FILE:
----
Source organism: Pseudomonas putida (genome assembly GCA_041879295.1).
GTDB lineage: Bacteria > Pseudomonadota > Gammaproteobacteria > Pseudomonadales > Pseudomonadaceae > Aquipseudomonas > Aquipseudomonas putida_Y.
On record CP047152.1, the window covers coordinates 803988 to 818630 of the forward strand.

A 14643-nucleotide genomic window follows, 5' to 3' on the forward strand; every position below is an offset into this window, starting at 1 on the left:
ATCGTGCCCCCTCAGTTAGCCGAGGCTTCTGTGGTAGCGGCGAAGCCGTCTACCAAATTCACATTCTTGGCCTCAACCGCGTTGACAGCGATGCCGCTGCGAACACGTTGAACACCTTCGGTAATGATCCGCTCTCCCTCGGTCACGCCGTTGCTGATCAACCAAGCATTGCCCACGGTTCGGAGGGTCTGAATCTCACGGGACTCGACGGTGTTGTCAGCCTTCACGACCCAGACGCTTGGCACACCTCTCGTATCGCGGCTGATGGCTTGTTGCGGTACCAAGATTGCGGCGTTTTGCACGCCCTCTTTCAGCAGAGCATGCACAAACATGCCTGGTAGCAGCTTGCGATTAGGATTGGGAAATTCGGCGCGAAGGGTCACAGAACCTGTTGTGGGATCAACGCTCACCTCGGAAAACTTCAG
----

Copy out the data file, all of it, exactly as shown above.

Source organism: Pseudomonas putida (genome assembly GCA_041879295.1).
GTDB lineage: Bacteria > Pseudomonadota > Gammaproteobacteria > Pseudomonadales > Pseudomonadaceae > Aquipseudomonas > Aquipseudomonas putida_Y.
On record CP047152.1, the window covers coordinates 803988 to 818630 of the forward strand.

A 14643-nucleotide genomic window follows, 5' to 3' on the forward strand; every position below is an offset into this window, starting at 1 on the left:
ATCGTGCCCCCTCAGTTAGCCGAGGCTTCTGTGGTAGCGGCGAAGCCGTCTACCAAATTCACATTCTTGGCCTCAACCGCGTTGACAGCGATGCCGCTGCGAACACGTTGAACACCTTCGGTAATGATCCGCTCTCCCTCGGTCACGCCGTTGCTGATCAACCAAGCATTGCCCACGGTTCGGAGGGTCTGAATCTCACGGGACTCGACGGTGTTGTCAGCCTTCACGACCCAGACGCTTGGCACACCTCTCGTATCGCGGCTGATGGCTTGTTGCGGTACCAAGATTGCGGCGTTTTGCACGCCCTCTTTCAGCAGAGCATGCACAAACATGCCTGGTAGCAGCTTGCGATTAGGATTGGGAAATTCGGCGCGAAGGGTCACAGAACCTGTTGTGGGATCAACGCTCACCTCGGAAAACTTCAG